The reason I love this story so much is that it almost perfectly captures what my own view on sexuality is. When I try to articulate my thoughts on things, I'm always just tempted to say, "Well, have you read this short story Am I Blue?"

While I don't remember the rest of the stories in as great detail, what I do remember is the amazing variety of them all: stories about coming out, but also stories about being straight but having gay parents, a gay sibling. Stories about not knowing exactly what you are. Historical stories, science fiction stories. Stories about school, stories about different cultures, stories about disease, happy and sad stories.

Those who are against separating gay fiction as being "gay fiction" instead of just "fiction" would roll their eyes at this. Yeah, of course there's a lot of variety because there's a lot of variety in life. Gays are just people and of course there are a lot of different stories to tell, as there would be in any short story collection. But I think many of these stories are so specifically important for specifically gay circumstances that they ARE important to put into a gay anthology. Are they important to put into just a regular ol' anthology too? Of course. But if there's one or two gay stories inside of a hundred other straight stories, how are kids realistically supposed to find them? We do need our own books, sometimes.

Also, this is going to sound crazy I know, but some people in the media continue to relate homosexuality and queerness with one thing and one thing only: sex. So displaying the breadth and depth of issues around it all, explaining how big and wide this identity can be beyond what happens under the sheets, is in fact important, especially for kids who are trying to figure it all out. So it's an "issue" book. So what.

There have blessedly been many queer short story anthologies for youth since Am I Blue? but this one was one of the most notable in recent years. There are a lot of the same authors that carry over from Am I Blue? to How Beautiful the Ordinary, put together by the really awesome Michael Cart (his introduction is perfect): Francesca Lia Block, Jacqueline Woodson, William Sleator, Gregory Maguire (the Wicked guy). But the places some of these stories go really shows how far we've come in 15 years.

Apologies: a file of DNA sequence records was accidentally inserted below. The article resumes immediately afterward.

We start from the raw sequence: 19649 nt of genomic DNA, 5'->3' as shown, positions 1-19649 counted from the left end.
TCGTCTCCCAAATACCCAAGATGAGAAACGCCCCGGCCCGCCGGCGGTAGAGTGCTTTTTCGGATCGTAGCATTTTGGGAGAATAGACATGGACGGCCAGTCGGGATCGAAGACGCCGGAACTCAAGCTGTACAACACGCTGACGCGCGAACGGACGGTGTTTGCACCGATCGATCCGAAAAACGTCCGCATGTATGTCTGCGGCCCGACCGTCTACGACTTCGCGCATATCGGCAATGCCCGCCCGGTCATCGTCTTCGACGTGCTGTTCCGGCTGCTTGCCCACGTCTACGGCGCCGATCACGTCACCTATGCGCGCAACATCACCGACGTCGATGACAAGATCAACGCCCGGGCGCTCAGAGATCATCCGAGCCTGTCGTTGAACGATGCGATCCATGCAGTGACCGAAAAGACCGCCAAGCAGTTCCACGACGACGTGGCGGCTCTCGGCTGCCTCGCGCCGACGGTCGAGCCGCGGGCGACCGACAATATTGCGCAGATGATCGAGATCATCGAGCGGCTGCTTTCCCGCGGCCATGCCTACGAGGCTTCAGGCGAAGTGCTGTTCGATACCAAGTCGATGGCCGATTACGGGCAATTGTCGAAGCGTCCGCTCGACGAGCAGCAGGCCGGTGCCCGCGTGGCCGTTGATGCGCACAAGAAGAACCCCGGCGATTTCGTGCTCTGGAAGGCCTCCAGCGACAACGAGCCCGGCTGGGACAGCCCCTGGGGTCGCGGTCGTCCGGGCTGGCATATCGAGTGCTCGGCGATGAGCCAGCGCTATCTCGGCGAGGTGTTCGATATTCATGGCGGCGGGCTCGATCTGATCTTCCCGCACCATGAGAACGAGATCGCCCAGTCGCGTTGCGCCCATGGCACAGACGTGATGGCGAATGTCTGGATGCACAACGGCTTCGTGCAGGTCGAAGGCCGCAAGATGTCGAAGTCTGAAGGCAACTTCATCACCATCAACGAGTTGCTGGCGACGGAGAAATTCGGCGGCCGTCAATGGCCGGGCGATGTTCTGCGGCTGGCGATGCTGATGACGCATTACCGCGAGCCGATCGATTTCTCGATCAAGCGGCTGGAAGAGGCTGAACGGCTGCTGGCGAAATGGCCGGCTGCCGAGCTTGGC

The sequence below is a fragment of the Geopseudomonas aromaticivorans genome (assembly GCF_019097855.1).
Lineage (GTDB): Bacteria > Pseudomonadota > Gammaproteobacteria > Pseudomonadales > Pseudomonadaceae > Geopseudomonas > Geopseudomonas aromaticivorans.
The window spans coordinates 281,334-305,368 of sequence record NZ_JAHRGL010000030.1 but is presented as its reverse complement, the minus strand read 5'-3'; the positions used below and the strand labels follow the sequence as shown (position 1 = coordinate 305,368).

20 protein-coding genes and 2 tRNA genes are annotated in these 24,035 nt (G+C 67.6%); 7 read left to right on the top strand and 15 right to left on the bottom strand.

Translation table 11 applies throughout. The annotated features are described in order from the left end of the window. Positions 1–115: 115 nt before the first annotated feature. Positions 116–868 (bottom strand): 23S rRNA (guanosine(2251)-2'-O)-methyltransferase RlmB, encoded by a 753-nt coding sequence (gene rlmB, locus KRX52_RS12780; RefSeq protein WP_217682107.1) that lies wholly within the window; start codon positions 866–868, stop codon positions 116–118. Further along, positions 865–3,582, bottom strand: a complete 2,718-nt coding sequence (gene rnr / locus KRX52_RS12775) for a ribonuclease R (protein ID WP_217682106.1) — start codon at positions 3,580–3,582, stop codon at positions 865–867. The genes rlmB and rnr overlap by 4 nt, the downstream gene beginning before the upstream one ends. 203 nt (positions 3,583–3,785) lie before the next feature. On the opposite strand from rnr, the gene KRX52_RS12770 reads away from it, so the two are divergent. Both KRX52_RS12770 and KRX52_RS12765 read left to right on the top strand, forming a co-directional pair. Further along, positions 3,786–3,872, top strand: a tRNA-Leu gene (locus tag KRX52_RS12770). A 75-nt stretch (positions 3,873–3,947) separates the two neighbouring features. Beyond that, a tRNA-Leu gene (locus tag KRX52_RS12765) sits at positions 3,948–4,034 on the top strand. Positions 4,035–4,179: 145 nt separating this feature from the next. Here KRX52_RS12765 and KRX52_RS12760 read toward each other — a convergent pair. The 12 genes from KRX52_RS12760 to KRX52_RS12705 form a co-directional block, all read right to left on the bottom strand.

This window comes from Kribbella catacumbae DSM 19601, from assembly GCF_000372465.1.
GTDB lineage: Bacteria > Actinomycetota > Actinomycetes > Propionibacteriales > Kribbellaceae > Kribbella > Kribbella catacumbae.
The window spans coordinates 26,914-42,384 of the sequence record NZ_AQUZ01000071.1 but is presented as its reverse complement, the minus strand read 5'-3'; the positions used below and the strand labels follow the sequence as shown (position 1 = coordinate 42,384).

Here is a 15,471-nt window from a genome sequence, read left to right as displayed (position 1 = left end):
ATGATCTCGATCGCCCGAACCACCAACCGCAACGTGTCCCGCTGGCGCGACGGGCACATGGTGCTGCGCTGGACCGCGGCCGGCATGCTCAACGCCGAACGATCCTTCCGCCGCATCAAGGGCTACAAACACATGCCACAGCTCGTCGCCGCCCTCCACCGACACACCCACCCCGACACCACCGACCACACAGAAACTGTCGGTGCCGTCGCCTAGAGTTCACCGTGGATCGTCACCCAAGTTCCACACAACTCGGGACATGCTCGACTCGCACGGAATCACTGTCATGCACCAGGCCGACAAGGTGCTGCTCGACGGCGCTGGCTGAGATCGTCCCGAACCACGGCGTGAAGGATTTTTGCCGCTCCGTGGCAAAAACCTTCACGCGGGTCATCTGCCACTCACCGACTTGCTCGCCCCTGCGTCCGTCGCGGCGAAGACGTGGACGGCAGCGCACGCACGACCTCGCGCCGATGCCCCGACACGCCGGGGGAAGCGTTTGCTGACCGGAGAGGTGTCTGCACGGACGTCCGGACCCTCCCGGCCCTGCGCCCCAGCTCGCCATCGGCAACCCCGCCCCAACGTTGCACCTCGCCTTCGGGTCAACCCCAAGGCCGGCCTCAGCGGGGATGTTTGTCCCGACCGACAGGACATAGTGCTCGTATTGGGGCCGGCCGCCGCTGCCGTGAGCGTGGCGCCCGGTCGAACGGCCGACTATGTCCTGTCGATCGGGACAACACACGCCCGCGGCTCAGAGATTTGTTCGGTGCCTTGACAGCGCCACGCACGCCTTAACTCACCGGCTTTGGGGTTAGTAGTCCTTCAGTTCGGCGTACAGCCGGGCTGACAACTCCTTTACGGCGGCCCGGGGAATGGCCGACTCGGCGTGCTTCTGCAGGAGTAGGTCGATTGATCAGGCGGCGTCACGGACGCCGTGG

Mainly, I mean the somewhat graphic yet eloquently told story of First Time by Julie Anne Peters. Right, so remember how I just mentioned sex isn't everything? Well, sex is still important, and this story made me go, "Geez, whoa!" and have to fan myself a little. And then I thought, "Well, this'll make the censors march in." And then I thought, "Holy crap, how awesome is it that this lesbian sex scene exists for teens to read about? Like, not just in some bad fan fiction they can find online (not that I'm necessarily knocking that either) but in a well-written, well put-together short story collection?" This shit is important.

There were some stories in this collection I wasn't as head-over-heels for, but there were some real standouts that made me love it: mainly the opening and closing stories. The opening story by David Levithan is in my opinion the best thing he's written yet. In A Word from the Nearly Distant Past, I have to spoil it a little because it is so cool: it is a little confusing figuring out what's happening at first, and then I understood. It's the voices of ghosts of men who died from AIDS in the 80's imploring (from heaven) the gays who are still alive how happy they should be, and how happy they are too as they've watched how things are changing. Like, whoa. I actually don't think I just explained that well at all, but it's powerful.

Gregory Maguire's piece, The Silk Road Runs Through Tupperneck, N.H. is the last in the book and by far the longest story and it drew me in completely. In fact I can't remember the last time I enjoyed a short story more. It deals with Faroukh, an Iranian-American boy who's taking a college credit music course at a small college in New Hampshire, and his fierce infatuation with that Jordan Catalano-esque aloof beautiful boy in class who everyone's infatuated with, Blaise d'Anjou (I know, what a name, right?). There were many things that drew me in about this story: 1) It's such a good and classic summer fling type of story, always full of so much longing and life, 2) It made me feel like I was in college, a feeling I always enjoy, and 3) It made me feel like I was in New England, another feeling I always enjoy. And the electricity between these young men--yowza.

However, the whole time I was inwardly groaning a little, because it's all narrated by an older Faroukh as a flashback type of deal. And it's like, I'm loving this all so much but it's so obviously leading up to it being a "that one summer I was gay, that was so fun before I grew up" cliche nostalgia gay story line. And I didn't want to meet Faroukh or Blaise's wives or know about their straight depressed adult lives or have one of them die or something else. But then--I was so happy. And I was actually surprised. And I won't spoil it completely, but I'll tell you, the ending is good.

One of my other favorite things about story collections these days is that there has to be at least one or two comics/graphic elements included. There are two included in this one, and I absolutely love love loved Ariel Schrag's Dyke March, which pretty much is self-explanatory--it tells the story of one girl's night during the dyke march in San Francisco--because it was just so simply perfect. It was refreshing to see in a collection like this because it was just real, and funny, and good.

Other queer lit books for youth I've talked about before:
Almost Perfect by Brian Katcher [BRIAN KATCHER COMMENTED ON THIS (and I'm pretty sure it was legit) AND IT WAS THE HIGHLIGHT OF MY BLOG LIFE]
Debbie Harry Sings in French by Meagan Brothers
Freak Show by James St. James